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Rockets fired from Gaza, Israeli jets bomb strip
A string of suicide bombings near a Shiite shrine outside Syria's capital and in Homs claimed by jihadists killed at least 127 people Sunday, as Washington and Moscow worked to secure a ceasefire.
US Secretary of State John Kerry said a provisional deal had been reached on the terms of a truce in Syria's brutal five-year conflict, only for the bloodshed to intensify on the ground.
Near Damascus, the attacks, including a car bombing, ripped through the area of the Shiite shrine of Sayyida Zeinab and killed 68 people, the Syrian Observatory for Human Rights said.
And two car bombs killed at least 59 people and wounded dozens in the pro-regime district of Al-Zahraa in the central city of Homs, said the Britain-based monitoring group.
The Islamic State jihadist group said it was behind the day's carnage.
State television footage from Homs showed emergency workers carrying a charred body on a stretcher past devastated shops and mangled cars and minibuses.
Al-Zahraa -- whose residents are mostly from the same Alawite sect of Shia Islam as Syria's ruling clan -- has been regularly targeted.
IS said in an online statement that two jihadists drove explosive-laden cars into crowds of local residents.
Two more of its suicide bombers carried out the Sayyida Zeinab bombings, the Sunni extremist group said.
State television said a car bombing and two suicide attacks hit the area, killing 30 and wounding dozens in a preliminary toll, whereas the Observatory gave a death toll of 68 in four attacks.
An AFP reporter said the blasts struck about 400 metres (yards) from the shrine which contains the grave of a granddaughter of the Prophet Mohammed and is revered by Shiites.
At least 60 shops were damaged and cars reduced to mangled metal in the area, where a January attack also claimed by IS killed 70 people.
'Provisional' ceasefire deal
World powers have been pushing for a halt in fighting in Syria that was meant to take effect by last Friday, but have struggled to agree on the terms.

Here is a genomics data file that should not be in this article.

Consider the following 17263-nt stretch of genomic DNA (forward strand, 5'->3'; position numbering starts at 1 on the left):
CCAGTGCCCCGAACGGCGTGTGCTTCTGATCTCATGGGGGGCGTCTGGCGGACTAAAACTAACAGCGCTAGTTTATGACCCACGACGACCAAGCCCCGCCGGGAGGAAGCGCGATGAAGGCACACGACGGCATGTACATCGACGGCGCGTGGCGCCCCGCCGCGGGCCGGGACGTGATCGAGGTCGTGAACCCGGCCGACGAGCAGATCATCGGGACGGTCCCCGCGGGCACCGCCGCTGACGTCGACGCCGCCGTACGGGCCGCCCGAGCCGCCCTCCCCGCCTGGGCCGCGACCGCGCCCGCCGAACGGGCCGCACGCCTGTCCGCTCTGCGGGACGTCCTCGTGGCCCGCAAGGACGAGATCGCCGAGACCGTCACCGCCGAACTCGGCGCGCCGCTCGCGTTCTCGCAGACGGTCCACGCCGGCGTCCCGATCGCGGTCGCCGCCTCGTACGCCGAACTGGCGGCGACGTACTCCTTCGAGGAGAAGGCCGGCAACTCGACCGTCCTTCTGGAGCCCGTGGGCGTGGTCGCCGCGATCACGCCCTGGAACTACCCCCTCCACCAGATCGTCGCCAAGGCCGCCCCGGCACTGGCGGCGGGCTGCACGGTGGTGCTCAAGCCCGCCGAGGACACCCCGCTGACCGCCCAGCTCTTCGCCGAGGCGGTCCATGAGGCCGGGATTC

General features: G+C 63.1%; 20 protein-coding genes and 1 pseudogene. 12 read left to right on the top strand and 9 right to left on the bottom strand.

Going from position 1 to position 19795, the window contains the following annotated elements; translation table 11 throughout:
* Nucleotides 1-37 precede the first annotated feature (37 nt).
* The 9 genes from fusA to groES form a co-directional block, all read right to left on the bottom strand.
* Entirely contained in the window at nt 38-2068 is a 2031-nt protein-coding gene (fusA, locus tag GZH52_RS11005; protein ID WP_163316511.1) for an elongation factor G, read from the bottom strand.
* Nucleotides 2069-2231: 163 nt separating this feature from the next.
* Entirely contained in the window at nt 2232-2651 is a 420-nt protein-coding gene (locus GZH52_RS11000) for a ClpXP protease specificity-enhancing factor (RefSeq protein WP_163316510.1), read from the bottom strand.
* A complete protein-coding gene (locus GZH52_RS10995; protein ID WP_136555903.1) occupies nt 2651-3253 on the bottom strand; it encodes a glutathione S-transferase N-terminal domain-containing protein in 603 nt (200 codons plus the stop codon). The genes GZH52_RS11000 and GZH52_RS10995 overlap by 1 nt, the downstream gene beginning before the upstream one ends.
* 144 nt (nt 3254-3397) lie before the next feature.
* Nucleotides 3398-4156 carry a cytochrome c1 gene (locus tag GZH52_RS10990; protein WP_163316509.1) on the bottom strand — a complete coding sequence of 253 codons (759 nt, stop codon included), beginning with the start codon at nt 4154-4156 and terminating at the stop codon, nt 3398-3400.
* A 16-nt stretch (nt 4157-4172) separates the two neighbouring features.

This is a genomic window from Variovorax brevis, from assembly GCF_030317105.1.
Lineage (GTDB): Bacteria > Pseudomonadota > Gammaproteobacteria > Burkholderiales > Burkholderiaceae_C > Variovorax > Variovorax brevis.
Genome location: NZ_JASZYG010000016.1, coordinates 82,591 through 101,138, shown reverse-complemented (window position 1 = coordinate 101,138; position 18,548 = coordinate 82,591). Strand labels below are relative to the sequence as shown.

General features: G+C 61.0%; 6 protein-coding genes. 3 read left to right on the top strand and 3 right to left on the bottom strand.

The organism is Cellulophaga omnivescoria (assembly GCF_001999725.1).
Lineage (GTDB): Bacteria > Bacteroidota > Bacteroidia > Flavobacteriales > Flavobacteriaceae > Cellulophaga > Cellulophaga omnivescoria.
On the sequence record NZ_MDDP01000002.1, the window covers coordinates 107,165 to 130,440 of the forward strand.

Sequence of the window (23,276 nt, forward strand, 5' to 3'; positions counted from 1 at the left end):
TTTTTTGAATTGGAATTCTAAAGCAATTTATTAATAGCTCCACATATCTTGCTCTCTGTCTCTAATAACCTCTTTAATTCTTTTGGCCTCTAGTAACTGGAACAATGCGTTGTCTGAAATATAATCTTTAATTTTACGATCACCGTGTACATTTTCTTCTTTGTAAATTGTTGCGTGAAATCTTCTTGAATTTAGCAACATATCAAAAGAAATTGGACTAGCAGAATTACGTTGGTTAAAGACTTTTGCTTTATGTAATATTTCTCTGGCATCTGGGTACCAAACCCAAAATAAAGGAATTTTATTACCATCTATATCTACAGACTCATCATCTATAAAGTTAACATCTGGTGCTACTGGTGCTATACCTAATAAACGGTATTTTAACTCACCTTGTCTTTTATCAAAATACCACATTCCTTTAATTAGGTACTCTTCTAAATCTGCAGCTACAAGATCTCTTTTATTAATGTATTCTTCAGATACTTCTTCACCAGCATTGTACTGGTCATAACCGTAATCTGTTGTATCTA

The latest bombings came as Kerry said he had spoken with Russian Foreign Minister Sergei Lavrov and agreed on how to implement a ceasefire in the conflict that has cost more than 260,000 lives.
"We have reached a provisional agreement, in principle, on the terms of the cessation of hostilities that could begin in the coming days," Kerry said on a visit to Amman.
"It is not yet done and I anticipate that our presidents, President (Barack) Obama and President (Vladimir) Putin, may well speak somewhere in the next days or so in order to try to complete this task."
The Russian foreign ministry later said on its Facebook page that Lavrov and Kerry held two more telephone conversations later Sunday and finalised the ceasefire terms to be submitted to their respective presidents.
World powers proposed the truce just over a week ago as part of a plan that also included expanded humanitarian access, in a bid to pave the way for peace talks to resume.
The talks, which collapsed earlier this month in Geneva, had been scheduled to resume on February 25, but the UN's Syria envoy has already acknowledged that date is no longer realistic.
On Saturday, key opposition umbrella group the High Negotiations Committee said it would agree a temporary truce only if regime backers halted fire.
HNC chief Riad Hijab said any ceasefire must be reached "with international mediation and with guarantees obliging Russia, Iran and their sectarian militias and mercenaries to stop fighting".
Assad, meanwhile, told Spain's El Pais newspaper he was "ready" for a ceasefire, but said it should not be exploited by "terrorists".
Turkey defends shelling Kurds